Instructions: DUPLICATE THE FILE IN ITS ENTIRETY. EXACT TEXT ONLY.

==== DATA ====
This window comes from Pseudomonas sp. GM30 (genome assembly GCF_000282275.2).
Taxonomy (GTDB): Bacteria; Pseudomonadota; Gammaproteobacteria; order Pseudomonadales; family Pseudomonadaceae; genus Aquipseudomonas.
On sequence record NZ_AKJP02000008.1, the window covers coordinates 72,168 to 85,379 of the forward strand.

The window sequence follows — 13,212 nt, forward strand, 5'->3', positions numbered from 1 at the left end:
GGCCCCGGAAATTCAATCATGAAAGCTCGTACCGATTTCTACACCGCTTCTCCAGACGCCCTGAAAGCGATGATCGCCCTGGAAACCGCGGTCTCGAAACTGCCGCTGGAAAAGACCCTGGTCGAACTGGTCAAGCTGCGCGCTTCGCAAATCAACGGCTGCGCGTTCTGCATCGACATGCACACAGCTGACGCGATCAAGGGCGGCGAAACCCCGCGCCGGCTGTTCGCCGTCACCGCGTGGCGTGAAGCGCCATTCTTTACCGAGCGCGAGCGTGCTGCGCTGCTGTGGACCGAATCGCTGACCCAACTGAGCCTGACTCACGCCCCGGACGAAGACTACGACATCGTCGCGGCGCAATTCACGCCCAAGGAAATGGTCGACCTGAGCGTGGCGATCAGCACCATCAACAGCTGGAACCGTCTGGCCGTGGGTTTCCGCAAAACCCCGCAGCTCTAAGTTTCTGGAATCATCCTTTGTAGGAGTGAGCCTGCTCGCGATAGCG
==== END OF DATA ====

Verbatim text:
This window comes from Pseudomonas sp. GM30 (genome assembly GCF_000282275.2).
Taxonomy (GTDB): Bacteria; Pseudomonadota; Gammaproteobacteria; order Pseudomonadales; family Pseudomonadaceae; genus Aquipseudomonas.
On sequence record NZ_AKJP02000008.1, the window covers coordinates 72,168 to 85,379 of the forward strand.

The window sequence follows — 13,212 nt, forward strand, 5'->3', positions numbered from 1 at the left end:
GGCCCCGGAAATTCAATCATGAAAGCTCGTACCGATTTCTACACCGCTTCTCCAGACGCCCTGAAAGCGATGATCGCCCTGGAAACCGCGGTCTCGAAACTGCCGCTGGAAAAGACCCTGGTCGAACTGGTCAAGCTGCGCGCTTCGCAAATCAACGGCTGCGCGTTCTGCATCGACATGCACACAGCTGACGCGATCAAGGGCGGCGAAACCCCGCGCCGGCTGTTCGCCGTCACCGCGTGGCGTGAAGCGCCATTCTTTACCGAGCGCGAGCGTGCTGCGCTGCTGTGGACCGAATCGCTGACCCAACTGAGCCTGACTCACGCCCCGGACGAAGACTACGACATCGTCGCGGCGCAATTCACGCCCAAGGAAATGGTCGACCTGAGCGTGGCGATCAGCACCATCAACAGCTGGAACCGTCTGGCCGTGGGTTTCCGCAAAACCCCGCAGCTCTAAGTTTCTGGAATCATCCTTTGTAGGAGTGAGCCTGCTCGCGATAGCG